During the coming few hours, her pain and pulse rate increased. An urgent diagnostic laparoscopy revealed a hemoperitoneum of around 150 mL, a bulky uterus, and healthy right and left adnexa [Figure 4].

Figure 4: (a) Hemoperitoneum on entering the abdominopelvic cavity by laparoscopy. (b) Healthy left and right tubes and ovaries.

Figure 5: (a) ectopic (abdominal) pregnancy seen in the Pouch of Douglas. (b) Retrieved pregnancy.

Figure 6: Bleeding raw area at the site of the attachment of the abdominal pregnancy dealt with by cautery and application of topical hemostatic agents.

There was an area of bleeding tissue deep in the POD of about 3 × 4 cm, which was removed and sent for histopathology [Figure 5]. The bleeding area was secured by cauterization and application of topical hemostatic agents [Figure 6]. Intrauterine curettage was done to rule out the possibility of retained intrauterine products of conception. The tissue retrieved was sent for histopathology.

The patient had an uneventful recovery and was discharged after 24 hours. Her beta HCG level dropped to negative in three weeks. The histopathology of the tissue from the POD revealed products of conception while that retrieved from the uterus revealed endometrial tissue with decidual reaction.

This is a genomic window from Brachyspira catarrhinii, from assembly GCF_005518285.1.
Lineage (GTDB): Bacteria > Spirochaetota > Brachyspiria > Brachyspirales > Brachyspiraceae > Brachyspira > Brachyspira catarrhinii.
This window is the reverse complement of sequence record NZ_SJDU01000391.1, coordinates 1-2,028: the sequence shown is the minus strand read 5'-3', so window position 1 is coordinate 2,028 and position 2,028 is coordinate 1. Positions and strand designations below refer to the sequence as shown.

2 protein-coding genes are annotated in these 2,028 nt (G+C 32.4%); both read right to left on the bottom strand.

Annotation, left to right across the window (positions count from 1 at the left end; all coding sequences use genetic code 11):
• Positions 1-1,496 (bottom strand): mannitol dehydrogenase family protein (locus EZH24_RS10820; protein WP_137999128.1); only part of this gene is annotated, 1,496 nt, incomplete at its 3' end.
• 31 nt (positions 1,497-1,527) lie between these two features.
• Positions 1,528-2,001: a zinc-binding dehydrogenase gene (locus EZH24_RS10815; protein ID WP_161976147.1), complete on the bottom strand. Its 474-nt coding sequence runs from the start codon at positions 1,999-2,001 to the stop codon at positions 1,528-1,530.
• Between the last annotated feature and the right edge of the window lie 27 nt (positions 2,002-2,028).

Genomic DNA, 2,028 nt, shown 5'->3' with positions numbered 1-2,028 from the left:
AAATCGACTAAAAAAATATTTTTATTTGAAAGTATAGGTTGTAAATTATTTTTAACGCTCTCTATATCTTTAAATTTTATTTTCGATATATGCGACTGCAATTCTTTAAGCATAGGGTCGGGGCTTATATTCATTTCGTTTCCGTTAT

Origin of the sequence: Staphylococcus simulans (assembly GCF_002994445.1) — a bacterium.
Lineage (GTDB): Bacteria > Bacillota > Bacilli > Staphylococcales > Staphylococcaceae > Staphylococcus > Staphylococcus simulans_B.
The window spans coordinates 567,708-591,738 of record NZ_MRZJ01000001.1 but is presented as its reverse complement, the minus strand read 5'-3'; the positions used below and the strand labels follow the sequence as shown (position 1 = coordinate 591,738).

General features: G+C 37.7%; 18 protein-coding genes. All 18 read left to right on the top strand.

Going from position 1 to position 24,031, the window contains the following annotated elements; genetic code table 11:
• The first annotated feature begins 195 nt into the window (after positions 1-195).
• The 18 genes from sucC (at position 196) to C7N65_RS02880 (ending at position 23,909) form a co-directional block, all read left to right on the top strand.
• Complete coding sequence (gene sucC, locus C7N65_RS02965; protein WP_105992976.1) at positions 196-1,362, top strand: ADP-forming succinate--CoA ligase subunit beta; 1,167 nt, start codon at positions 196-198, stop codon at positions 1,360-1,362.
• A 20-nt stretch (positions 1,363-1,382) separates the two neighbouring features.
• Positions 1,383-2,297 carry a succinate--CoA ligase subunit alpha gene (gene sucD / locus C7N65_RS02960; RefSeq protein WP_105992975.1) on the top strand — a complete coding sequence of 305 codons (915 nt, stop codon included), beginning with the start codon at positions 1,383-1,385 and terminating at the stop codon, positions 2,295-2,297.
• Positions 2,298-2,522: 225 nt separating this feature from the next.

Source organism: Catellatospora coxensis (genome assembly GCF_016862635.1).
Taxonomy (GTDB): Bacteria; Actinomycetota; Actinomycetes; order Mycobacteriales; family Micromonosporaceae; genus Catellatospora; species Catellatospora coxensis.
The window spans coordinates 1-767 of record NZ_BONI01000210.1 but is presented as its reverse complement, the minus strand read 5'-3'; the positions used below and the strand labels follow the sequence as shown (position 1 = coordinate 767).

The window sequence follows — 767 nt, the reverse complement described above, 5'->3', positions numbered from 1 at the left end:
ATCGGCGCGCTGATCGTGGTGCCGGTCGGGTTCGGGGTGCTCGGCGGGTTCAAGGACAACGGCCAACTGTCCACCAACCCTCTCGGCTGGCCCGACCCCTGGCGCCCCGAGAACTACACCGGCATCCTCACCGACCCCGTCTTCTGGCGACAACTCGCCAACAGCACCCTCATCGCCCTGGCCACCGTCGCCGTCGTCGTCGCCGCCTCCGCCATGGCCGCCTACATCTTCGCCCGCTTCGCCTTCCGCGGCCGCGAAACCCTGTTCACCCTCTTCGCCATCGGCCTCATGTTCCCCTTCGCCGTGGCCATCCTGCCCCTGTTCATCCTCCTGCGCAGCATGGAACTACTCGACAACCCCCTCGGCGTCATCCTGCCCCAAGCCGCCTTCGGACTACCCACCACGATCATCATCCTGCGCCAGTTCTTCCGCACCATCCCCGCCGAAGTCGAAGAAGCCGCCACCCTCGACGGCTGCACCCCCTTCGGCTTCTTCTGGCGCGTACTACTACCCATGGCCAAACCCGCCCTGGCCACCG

The clinical presentation of an abdominal pregnancy can differ from that of a tubal pregnancy. Although there may be great variability in symptoms, severe lower abdominal pain is one of the most consistent findings.12 However, the risk factors for abdominal pregnancy are the same as those for tubal pregnancy.13 The recent use of progesterone-only pills and intrauterine devices with a history of surgery, pelvic inflammatory disease, sexually transmitted disease, and allergy increase the risk of ectopic pregnancy.14 The first patient had not been using any contraception and did not report any history of other risk factors. However, failure to conceive for around 15 years might indicate a history of pelvic inflammatory disease. The second patient had a history of recurrent miscarriages attributed to an earlier diagnosis of polycystic ovary syndrome for which few courses of progesterone were prescribed previously to regulate her cycle and enhance the luteal phase.